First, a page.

What are antioxidants?
Everyone knows that oxygen is necessary for life, but did you know that it can also produce harmful molecules called oxidants?
These can be produced by our bodies internally (as part of the process of oxidation, which leads to the production of chemicals called free radicals), as well as found in the atmosphere. In fact, levels have increased drastically over the years due to pollution, contributing to ill health and disease.
Antioxidants are natural compounds, found in certain foods, that can help to neutralise free radicals.
What are free radicals and how do antioxidants work?
The processes by which we take in nutrients and energy from food is complex. For the most part, with trillions of cells working synergistically in our bodies, things work as they should. However, like everything else, the human body can falter, especially as we grow older.
One biological process that is not yet fully understood, is the interaction between free radicals and antioxidants. The body uses oxygen as it breaks down food and creates energy for cells; oxidant generation is part of the normal metabolism of many types of cells. This process releases free radical particles that can damage DNA and cell structure.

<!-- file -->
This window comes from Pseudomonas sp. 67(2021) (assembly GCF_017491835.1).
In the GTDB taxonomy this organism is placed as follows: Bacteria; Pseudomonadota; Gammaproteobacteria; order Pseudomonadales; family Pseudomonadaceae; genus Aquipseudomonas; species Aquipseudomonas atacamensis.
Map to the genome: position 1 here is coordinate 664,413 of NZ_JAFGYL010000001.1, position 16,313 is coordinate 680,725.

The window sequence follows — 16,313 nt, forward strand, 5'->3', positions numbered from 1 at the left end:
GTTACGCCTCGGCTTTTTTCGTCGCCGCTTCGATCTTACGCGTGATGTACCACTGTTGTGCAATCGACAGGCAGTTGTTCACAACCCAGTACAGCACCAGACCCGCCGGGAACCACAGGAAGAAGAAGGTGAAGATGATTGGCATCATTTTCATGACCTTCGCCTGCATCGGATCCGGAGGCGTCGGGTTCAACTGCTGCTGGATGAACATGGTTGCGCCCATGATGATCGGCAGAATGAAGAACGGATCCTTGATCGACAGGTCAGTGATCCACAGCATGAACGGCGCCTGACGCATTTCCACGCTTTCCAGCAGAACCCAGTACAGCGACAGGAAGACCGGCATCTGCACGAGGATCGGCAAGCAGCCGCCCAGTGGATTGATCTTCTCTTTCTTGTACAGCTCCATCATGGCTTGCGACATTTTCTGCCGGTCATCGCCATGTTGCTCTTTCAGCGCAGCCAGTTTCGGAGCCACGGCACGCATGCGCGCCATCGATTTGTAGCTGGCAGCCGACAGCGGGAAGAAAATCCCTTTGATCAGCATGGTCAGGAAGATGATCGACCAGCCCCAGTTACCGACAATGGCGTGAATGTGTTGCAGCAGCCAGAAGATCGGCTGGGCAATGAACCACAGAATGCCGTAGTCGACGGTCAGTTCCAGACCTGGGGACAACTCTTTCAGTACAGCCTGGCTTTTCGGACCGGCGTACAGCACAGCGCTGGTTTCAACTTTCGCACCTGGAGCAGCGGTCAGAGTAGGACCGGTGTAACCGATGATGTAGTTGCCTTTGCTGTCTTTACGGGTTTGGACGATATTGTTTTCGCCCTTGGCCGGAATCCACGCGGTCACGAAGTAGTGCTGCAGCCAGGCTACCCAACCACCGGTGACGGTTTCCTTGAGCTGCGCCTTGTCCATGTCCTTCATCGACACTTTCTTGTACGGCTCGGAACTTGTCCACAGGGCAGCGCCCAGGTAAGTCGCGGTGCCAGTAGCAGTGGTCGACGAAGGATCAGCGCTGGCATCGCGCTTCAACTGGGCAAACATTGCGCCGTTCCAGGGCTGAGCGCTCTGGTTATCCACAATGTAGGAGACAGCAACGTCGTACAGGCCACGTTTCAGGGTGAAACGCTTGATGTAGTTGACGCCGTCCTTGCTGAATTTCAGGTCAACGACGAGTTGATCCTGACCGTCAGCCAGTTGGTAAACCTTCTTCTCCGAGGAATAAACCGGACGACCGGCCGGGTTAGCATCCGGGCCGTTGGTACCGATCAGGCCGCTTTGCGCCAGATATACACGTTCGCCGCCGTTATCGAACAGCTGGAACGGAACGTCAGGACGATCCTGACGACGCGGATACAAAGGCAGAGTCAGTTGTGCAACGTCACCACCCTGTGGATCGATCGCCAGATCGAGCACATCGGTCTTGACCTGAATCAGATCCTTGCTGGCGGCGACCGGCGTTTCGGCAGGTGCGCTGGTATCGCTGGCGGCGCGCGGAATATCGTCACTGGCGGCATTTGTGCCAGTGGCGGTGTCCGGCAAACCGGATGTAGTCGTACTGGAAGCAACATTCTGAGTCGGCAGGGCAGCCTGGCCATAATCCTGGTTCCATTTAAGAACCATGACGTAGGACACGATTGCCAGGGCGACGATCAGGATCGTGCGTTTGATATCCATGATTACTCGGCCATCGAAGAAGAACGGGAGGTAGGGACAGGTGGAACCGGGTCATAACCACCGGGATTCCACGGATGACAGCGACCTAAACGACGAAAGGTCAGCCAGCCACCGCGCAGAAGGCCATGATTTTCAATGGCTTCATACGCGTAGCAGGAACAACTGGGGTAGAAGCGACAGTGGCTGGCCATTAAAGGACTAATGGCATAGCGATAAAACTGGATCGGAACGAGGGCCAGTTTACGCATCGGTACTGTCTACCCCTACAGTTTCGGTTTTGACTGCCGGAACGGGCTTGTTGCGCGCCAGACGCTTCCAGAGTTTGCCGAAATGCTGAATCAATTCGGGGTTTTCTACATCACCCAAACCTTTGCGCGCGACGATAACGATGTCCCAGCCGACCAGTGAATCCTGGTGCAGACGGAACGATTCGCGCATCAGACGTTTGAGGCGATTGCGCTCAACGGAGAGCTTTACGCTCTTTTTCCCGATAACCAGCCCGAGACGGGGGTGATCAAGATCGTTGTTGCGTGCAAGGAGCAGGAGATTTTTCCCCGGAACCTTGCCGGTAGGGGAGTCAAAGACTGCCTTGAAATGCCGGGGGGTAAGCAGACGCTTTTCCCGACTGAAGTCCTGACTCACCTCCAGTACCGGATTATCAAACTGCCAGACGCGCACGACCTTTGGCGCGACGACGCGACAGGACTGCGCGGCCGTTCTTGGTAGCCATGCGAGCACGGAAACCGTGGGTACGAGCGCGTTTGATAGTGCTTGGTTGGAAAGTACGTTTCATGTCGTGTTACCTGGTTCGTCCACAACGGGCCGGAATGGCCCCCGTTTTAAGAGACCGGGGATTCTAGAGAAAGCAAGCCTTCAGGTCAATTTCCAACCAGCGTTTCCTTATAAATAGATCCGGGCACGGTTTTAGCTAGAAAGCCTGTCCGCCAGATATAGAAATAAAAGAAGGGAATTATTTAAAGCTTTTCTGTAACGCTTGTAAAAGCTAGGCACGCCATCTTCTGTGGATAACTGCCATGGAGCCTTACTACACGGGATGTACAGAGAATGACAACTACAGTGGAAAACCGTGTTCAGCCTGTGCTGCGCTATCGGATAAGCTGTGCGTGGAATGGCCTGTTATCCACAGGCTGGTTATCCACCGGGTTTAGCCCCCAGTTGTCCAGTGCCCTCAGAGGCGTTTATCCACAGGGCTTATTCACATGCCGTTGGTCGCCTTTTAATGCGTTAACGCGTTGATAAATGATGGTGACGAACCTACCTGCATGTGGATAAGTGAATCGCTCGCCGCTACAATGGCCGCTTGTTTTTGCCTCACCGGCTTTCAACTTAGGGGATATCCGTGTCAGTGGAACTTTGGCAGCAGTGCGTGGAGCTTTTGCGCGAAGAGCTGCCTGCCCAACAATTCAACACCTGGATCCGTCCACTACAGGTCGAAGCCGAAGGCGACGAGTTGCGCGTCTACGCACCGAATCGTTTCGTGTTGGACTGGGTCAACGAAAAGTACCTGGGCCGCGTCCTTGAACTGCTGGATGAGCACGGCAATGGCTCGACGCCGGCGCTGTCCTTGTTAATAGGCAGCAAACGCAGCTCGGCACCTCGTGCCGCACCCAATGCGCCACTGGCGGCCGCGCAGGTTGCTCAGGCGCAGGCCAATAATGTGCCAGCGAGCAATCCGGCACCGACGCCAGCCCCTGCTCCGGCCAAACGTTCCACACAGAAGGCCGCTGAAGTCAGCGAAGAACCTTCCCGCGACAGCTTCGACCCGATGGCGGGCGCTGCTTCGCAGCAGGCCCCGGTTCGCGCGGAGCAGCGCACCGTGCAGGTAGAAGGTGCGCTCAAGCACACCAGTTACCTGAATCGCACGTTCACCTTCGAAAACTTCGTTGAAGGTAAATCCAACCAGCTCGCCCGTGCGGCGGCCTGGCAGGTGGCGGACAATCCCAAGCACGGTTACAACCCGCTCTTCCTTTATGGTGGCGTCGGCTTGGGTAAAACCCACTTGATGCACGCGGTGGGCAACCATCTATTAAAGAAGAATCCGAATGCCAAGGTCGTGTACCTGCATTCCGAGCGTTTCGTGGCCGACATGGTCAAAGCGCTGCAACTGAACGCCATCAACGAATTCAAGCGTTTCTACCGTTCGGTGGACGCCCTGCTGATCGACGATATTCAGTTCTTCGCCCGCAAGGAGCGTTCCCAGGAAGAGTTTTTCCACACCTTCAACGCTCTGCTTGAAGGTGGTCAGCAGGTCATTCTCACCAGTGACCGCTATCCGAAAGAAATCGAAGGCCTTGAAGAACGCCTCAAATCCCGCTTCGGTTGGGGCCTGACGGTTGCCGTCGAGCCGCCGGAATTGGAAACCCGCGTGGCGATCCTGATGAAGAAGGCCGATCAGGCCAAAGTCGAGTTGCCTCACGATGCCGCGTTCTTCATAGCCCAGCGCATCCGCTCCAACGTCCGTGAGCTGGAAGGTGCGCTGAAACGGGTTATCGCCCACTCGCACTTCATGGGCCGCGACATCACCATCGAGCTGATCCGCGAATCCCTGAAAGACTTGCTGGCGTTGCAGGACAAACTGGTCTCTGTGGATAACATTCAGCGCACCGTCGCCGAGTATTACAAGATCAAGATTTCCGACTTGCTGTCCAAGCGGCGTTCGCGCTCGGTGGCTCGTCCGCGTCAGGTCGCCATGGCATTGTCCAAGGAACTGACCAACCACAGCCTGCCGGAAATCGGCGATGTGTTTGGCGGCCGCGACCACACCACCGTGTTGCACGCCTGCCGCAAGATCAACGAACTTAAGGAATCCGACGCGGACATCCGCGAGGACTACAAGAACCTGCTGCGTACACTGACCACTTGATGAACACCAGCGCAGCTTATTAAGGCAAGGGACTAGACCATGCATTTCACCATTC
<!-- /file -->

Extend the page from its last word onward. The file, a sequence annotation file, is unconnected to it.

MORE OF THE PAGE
In fact, free radicals are produced from many of the body's everyday stresses, such as inflammation, illness, poor diet, smoking and alcohol intake. There are also external sources, which (other than pollution, already mentioned above) include exercise and ultraviolet light.
Free radicals are unstable molecules that try to "steal" electrons from nearby molecules in an attempt to stabilise. This renders those molecules unstable themselves, which in turn causes them to seek out electrons from others - and so a vicious cycle is created whereby more and more free radicals are created.
Antioxidants are thought to be able to re-balance things, because they are stable with or without the extra electron. In this way, they can stop the cycle caused by free agents and help to prevent cellular damage.
Antioxidants are not created by our bodies, so they must be sourced from the diet on a regular basis, from antioxidant-rich foods and/or antioxidant supplements.
Antioxidants are found in abundance in natural whole foods, such as plants, fruits, grains, pulses, vegetables and even some animal products. They can take the form of vitamins, minerals, enzymes, carotenoids and polyphenols, among others, and tend to contain highly coloured natural pigments, which give them a bright appearance.
For example, food plants rich in anthocyanins - a type of antioxidant pigment - include blueberries, raspberries, black rice and black soybean. There's also the deep red of cherries and of tomatoes; the orange of carrots; the yellow of corn, mangos, and saffron; and the blue-purple of blackberries and grapes.
Some of nature's most potent vitamin antioxidants include:
- vitamin C, perhaps most notorious for being present in citrus fruits, but also found in other foods such as rosehips, blackcurrants, parsley and cherries.
- vitamin E, found in nuts and whole grains (oatmeal, rye and barley for example).
- vitamin A (including its precursor beta carotene), found in foods like carrots, liver and fish oils.